By Karen Rubin, News-Photos-Features.com
Senator Elizabeth Warren, running to be the Democratic candidate for president, began and ended her speech before some 20,000 gathered at Washington Square Park in New York City relating the history of the Triangle Shirtwaist Factory fire of 1911 which took place mere blocks from the Arch that took the lives of 146 Jewish and Italian immigrant women and girls – still one of the largest industrial accidents in US history. She spoke of Francis Perkins, who ran from a townhouse just behind where Warren stood. Perkins was already an activist for workers’ rights and won fire safety regulations, “but didn’t stop there,” and other worker protections.
Even before women got the right to vote, Perkins became a political adviser on workers rights and became the first woman Cabinet secretary, Secretary of Labor, under FDR.
Perkins, Warren said, worked from within, while thousands of women in the trade union movement, worked from outside – 500,000 marched in a funeral procession up Fifth Avenue for the 146.
Speaking from a podium built of wood from the Frances Perkins homestead in Newcastle, Maine, obtained from her grandson, Tomlin Perkins Coggeshall, Warren used the story to prove her point of what can happen through grassroots action, that big bold things – such as what she is proposing to make fundamental, systemic change. “Don’t be afraid…” she declared – a not-so-subtle shout out to the Democrats who, desperate to see Trump voted out of office, are looking for a candidate they believe has the best chance of winning the general election, which for many means someone who won’t rock the boat too much, rather than someone whose ideas and proposals excite, engage and promote real structural change.
There were cheers throughout her speech delivered by a crowd that the campaign estimated at 20,000 (Warren’s biggest to date) but especially as she said, “Medicare for All,” and then, at the phrase, “wealth tax,” chants of 2c, 2c, 2c rose up.
Warren, who had just been endorsed by the National Working Families Party, said that the 2c on every dollar after the first $50 million in wealth, would correct historic, systemic, and “government sanctioned” racism and sexism that produced gaps in income and also political power – redlining in housing, the pay gap between women and men, particularly women of color, criminal justice reform, eliminating private prisons that incentive locking people up, eliminating student debt, providing universal pre-K. Without using the word “reparations” – she offered a more constructive, implementable series of programs that would accomplish the same goal of equalizing the opportunity to succeed.
“The time to hold back is over. We need structural change.”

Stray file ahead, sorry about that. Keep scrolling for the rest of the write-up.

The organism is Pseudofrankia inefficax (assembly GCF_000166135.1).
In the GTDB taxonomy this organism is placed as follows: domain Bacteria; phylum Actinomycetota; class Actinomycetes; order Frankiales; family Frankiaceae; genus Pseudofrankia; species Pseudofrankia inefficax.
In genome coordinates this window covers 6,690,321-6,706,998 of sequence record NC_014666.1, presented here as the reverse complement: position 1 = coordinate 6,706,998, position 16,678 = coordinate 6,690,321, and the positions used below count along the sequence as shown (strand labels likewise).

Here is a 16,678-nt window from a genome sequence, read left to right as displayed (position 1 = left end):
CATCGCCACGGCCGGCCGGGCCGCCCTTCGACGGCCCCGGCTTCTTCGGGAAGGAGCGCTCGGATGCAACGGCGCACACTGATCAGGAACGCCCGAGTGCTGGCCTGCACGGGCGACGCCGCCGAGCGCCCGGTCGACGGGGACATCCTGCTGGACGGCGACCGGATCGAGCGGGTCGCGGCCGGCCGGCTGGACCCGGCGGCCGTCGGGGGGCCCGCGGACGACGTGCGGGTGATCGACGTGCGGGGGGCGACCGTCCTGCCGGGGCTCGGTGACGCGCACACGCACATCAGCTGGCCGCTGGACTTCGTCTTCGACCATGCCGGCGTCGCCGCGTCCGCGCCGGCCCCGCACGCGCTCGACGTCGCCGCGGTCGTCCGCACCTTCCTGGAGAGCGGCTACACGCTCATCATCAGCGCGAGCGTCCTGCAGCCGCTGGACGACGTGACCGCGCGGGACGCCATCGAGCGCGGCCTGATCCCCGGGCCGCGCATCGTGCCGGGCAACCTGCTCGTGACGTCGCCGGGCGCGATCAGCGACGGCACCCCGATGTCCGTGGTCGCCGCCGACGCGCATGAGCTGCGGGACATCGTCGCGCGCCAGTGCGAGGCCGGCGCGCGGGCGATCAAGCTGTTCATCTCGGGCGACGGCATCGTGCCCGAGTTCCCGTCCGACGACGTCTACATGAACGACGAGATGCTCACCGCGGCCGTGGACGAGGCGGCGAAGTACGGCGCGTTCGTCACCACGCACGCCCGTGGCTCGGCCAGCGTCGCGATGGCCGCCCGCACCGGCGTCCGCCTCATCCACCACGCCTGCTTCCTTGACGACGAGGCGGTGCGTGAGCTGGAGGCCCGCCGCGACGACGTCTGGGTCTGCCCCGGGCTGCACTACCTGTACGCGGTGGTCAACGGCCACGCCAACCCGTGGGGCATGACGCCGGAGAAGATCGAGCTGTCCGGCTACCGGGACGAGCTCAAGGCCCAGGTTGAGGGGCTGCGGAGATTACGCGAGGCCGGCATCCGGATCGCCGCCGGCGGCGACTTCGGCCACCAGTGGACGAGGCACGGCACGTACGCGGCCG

Warren added, “I know what you are thinking – it is too much, too big, too hard.” Then, scanning the crowd, she joked, “OK, nobody here. I know this change is possible because others have made big structural change before.”
And she went back to Perkins and the Triangle Shirtwaist Factory – how factory owners, made filthy rich because of the horrendous working conditions and wages were able to amass the wealth to buy politicians, how greed by owners and corruption by politicians effectively negated democracy.
“30 years old, Francis Perkins already was a human rights activist…how, seeing the fire at the factory, she ran and watched as young women leaped to their death rather than be consumed by the flames. 500,000 at that march. It wasn’t the first march, but it was different.”
“While they picketed from the outside, Francis pushed from the inside. Those women died because of the greed of business owners and the corruption of politicians. Perkins was the lead investigator, years before women could vote, let alone have a role in government. But Frances had a” plan – she fought for fire safety, but she didn’t stop there.
“With Francis working from the inside and the women workers applying pressure from the outside, they rewrote state labor laws top to bottom to protect workers. She became the leading expert on working conditions.” President Franklin D. Roosevelt named her his Labor Secretary through the New Deal.
“That what one woman can do.” She added, “It’s what’s possible when we fight together.”
Warren declared, “No matter what brings you into this fight — whether it’s child care, student loans, health care, immigration, or criminal justice, one thing is crystal clear: corruption is making it worse — and it’s at the root of the major problems we face as a democracy.
“Reforming the money game in Washington isn’t enough. We also need to comprehensively clean up our campaign finance system. That’s why I’ve also called for a constitutional amendment to overturn Citizens United. It’s why we need to get rid of the Super PACs and secret spending by billionaires and giant corporations that try to buy our democracy. It’s why we need to br”eak the grip that big donors have by creating a system of exclusive public funding of our elections. But even if we solve our campaign finance problems, comprehensive anti-corruption reforms targeted at Washington itself are necessary to finally end the stranglehold that the wealthy and the well-connected have over our government’s decision-making processes.
“I believe that we can root out corruption in Washington. I believe we must make big, structural changes that will once again restore our trust in government by showing that it can work for all of us. And when I’m President, that’s exactly what I’ll do.”
Warren, famous now for posing for selfies with people who come out to see her, wound up staying until midnight before the line, thousands long, was through. “I stayed four hours, but so did the last guy on line,” she later said. It is an indication of the enthusiasm for her and her endurance as a candidate at a time when a big issue among Democrats is who can get out the vote.
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